Wages and Benefits

Restaurant workers have the lowest reported wages of any occupation tracked by the United States Department of Labor[15], and food system workers are twice as likely to use food stamps as the rest of the population.[14]

Subsisting on minimum wage is enough to put many families under the poverty line, but wage theft—that is, the deliberate withholding of wages from workers—is a common problem for both tipped and non-tipped workers.[14] Tipped workers are especially vulnerable. Federally, the minimum wage for tipped workers is a mere $2.13 per hour. Employers are required by law to make up the difference if this base wage plus a worker’s tips fail to meet or exceed the standard federal minimum wage of $7.25.[16] In practice, however, this requirement is difficult to enforce. The temptation for employers to disregard the law has only grown over the past two decades, which have seen no change in the tipped minimum wage despite increases (however small and insufficient) in the minimum for non-tipped workers. As a result, the gulf between the two wages is greater than ever. Moreover, inflation has decreased the value of the tipped minimum wage by 40 percent since its establishment in 1991.[9]

Raising or eliminating this sub-minimum wage not only benefits workers, but has even increased sales and employment levels in the restaurant industry in those states that have already moved towards a fairer rate.[17]

Increasing the federal minimum wage would also make a big impact on the restaurant industry, which holds such a large percentage of the minimum wage jobs in the U.S.[18]

Furthermore, because women are more likely than men to work minimum wage jobs in this industry and others, raising the federal minimum wage would also contribute substantially to closing the gender wage gap.[9]


Food Empowerment Project supports any and all efforts to raise the minimum wage for all workers. Increases in pay for workers not only mean a greater quality of life, but also an increased ability to afford healthier foods.

We can help in small ways: If you are out eating vegan food at a restaurant, ask if they split tips. If they do, increase the amount of tip you leave. And always ask if they share tips with the dishwashers and other workers in the back of the house; if not, give them a separate tip.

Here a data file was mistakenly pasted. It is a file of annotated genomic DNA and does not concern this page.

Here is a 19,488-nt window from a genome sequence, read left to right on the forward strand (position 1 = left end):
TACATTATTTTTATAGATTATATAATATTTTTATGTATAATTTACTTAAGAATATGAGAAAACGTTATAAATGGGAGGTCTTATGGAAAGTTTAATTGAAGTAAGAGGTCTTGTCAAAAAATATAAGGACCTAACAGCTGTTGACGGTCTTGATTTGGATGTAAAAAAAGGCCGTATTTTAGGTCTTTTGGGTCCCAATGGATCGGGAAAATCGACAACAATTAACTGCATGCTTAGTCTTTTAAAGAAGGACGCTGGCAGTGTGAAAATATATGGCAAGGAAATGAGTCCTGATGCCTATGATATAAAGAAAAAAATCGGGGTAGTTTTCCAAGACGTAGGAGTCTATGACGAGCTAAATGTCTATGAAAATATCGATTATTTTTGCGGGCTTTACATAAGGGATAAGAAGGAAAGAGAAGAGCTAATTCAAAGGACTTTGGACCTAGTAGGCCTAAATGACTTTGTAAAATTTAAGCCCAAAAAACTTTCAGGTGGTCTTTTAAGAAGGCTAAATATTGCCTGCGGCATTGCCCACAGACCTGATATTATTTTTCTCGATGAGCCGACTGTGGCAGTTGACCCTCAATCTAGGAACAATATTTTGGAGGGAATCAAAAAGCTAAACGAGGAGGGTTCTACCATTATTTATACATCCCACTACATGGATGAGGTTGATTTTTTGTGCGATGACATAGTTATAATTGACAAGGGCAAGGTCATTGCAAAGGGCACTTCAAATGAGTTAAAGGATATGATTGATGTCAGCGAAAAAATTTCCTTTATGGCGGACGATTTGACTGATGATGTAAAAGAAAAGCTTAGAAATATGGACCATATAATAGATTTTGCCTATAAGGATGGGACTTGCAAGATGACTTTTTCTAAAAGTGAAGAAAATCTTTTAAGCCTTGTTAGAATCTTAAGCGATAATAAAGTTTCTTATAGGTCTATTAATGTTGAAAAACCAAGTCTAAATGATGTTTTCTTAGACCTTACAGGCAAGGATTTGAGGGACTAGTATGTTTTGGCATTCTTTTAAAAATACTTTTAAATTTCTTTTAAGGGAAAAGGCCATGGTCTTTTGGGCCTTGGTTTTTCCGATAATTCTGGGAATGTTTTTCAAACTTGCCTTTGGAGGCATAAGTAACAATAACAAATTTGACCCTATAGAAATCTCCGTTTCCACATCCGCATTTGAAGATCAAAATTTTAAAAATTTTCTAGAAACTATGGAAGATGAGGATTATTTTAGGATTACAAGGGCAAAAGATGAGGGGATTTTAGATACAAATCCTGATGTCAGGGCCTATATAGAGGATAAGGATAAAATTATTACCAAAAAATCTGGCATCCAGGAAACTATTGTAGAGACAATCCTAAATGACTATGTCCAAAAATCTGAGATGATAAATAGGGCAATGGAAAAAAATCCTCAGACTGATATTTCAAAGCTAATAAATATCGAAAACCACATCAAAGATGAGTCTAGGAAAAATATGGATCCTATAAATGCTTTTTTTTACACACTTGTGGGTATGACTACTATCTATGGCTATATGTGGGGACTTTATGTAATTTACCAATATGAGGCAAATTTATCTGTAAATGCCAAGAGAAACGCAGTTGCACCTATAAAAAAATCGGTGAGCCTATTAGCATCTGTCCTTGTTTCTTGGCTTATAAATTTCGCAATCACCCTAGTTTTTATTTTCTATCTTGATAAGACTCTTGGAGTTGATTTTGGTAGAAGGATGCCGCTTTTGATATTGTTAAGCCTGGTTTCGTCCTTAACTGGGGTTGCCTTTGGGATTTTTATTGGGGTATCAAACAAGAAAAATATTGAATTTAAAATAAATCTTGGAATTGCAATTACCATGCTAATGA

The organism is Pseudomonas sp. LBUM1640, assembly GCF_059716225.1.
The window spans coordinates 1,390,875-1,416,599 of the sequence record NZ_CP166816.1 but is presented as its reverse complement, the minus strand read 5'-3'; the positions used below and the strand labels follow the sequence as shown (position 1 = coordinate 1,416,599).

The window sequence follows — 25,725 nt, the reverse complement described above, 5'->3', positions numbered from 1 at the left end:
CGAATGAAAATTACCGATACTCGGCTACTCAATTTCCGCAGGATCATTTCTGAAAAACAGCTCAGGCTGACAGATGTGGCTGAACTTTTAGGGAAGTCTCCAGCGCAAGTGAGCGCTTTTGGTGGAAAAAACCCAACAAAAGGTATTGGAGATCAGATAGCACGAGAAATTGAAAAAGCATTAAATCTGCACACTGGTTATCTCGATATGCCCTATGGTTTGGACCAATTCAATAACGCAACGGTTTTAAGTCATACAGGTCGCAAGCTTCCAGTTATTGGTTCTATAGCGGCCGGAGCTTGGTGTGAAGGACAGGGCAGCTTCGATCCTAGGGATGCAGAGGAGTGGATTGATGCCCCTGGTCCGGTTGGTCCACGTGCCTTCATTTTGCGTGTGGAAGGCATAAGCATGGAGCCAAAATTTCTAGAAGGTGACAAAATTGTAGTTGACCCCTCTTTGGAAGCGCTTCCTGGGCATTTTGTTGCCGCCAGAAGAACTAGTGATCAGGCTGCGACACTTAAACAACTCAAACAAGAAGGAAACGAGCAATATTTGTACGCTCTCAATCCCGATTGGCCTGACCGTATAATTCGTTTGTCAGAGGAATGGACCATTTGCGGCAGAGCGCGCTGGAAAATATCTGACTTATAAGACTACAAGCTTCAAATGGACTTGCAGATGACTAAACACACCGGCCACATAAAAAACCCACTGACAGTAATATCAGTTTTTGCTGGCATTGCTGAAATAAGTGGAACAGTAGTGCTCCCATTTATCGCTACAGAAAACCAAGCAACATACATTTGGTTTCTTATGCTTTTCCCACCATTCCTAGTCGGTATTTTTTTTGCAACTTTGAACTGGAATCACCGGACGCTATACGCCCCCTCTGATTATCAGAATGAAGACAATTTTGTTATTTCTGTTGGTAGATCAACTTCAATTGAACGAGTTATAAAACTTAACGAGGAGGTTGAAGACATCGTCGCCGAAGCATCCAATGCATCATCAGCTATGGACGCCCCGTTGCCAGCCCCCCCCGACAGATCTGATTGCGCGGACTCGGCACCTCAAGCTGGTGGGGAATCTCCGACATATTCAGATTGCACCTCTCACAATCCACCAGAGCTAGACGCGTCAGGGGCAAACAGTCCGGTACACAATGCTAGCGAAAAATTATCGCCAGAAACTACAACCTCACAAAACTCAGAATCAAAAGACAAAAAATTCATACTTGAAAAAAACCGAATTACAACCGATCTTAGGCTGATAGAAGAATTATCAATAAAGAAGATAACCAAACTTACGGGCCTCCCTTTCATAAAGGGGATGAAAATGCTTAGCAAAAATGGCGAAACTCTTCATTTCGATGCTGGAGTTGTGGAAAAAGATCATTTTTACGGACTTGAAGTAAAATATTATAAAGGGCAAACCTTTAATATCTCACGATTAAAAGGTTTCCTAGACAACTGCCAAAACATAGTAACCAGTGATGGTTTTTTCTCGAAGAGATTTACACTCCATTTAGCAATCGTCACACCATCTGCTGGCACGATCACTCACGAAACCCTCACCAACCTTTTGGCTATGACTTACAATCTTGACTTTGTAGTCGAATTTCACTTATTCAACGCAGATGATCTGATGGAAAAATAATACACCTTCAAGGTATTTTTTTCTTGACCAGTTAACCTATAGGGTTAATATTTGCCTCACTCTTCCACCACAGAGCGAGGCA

[1] National Restaurant Association. (2014a). 2014 Facts at a Glance. Retrieved from (2/13/14)

[2] National Restaurant Association. (2014b). 2014 Restaurant Industry Pocket Factbook. Retrieved from (2/13/14)

[3] Restaurant Opportunities Center of New York and The New York City Restaurant Industry Coalition. (2009). The Great Service Divide: Occupational Segregation and Inequality in the New York City Restaurant Industry. ROC-NY. Retrieved from (2/13/14)

[4] Woolever, Laurie. (2012). High-End Food, Low-Wage Labor. Dissent Magazine. Retrieved from (6/7/14)

[5] Food Chain Workers Alliance. (2012). The Hands that Feed Us: Challenges and Opportunities for Workers Along the Food Chain. Retrieved from (2/13/14)

[6] Food First/Institute for Food and Development Policy, The Food Chain Workers Alliance, The Restaurant Opportunities Centers of the Bay and New York. Food Insecurity of Restaurant Workers. 2014. (1/16/19)

[7] Restaurant Opportunities Center et al. (2013). The Third Shift: Child Care Needs and Access for Working Mothers in Restaurants. ROC-United. Retrieved from (2/13/14)

[8] Restaurant Opportunities Centers United et al. Tipped Over the Edge: Gender Inequity in the Restaurant Industry. (2012). ROC United. Retrieved from (2/13/14)

[9] National Economic Council, Council of Economic Advisers, Domestic Policy Council, Department of Labor. (2014). “The Impact of Raising the Minimum Wage on Women and the Importance of Ensuring a Robust Tipped Minimum Wage. Obama White House Archives. Retrieved from (9/4/17)

[10] Matchar, Emily. (2013). Is Michael Pollan a Sexist Pig? Salon. Retrieved from (3/31/14)

[11] Restaurant Opportunities Center United. (2014) Living Off Tips and Sexual Harassment. Retrieved from (accessed 8/9/14)

[12] Fortuna, L.R., Porche, M.V. (2013). Clinical Issues and Challenges in Treating Undocumented Immigrants. Psychiatric Times. Retrieved from (6/7/14)

[13] Filiaggi, A. J., and Courtney, T. K. (2003). Restaurant Hazards. Professional Safety, 48(5), 18-23.

[14] Food Chain Workers Alliance. (2012). The Hands that Feed Us: Challenges and Opportunities for Workers Along the Food Chain. Retrieved from (2/13/14)

[15] Bureau of Labor Statistics (2012). May 2011 National Occupational Employment and Wage Estimates by Ownsership. United States Department of Labor. Retrieved from (6/7/14)

[16] Wages. United States Department of Labor. Retrieved from (6/7/14)

[17] Restaurant Opportunities Center United. (2014). Fact Sheet: The Impact of raising the Subminimum Wage on Restaurant Sales and Employment. Retrieved from (8/7/14)

[18] Bureau of Labor Statistics. (2013). Minimum Wage Workers Account for 4.7 Percent of Hourly Paid Workers in 2012. The Editor’s Desk. United States Department of Labor. Retrieved from (6/7/14)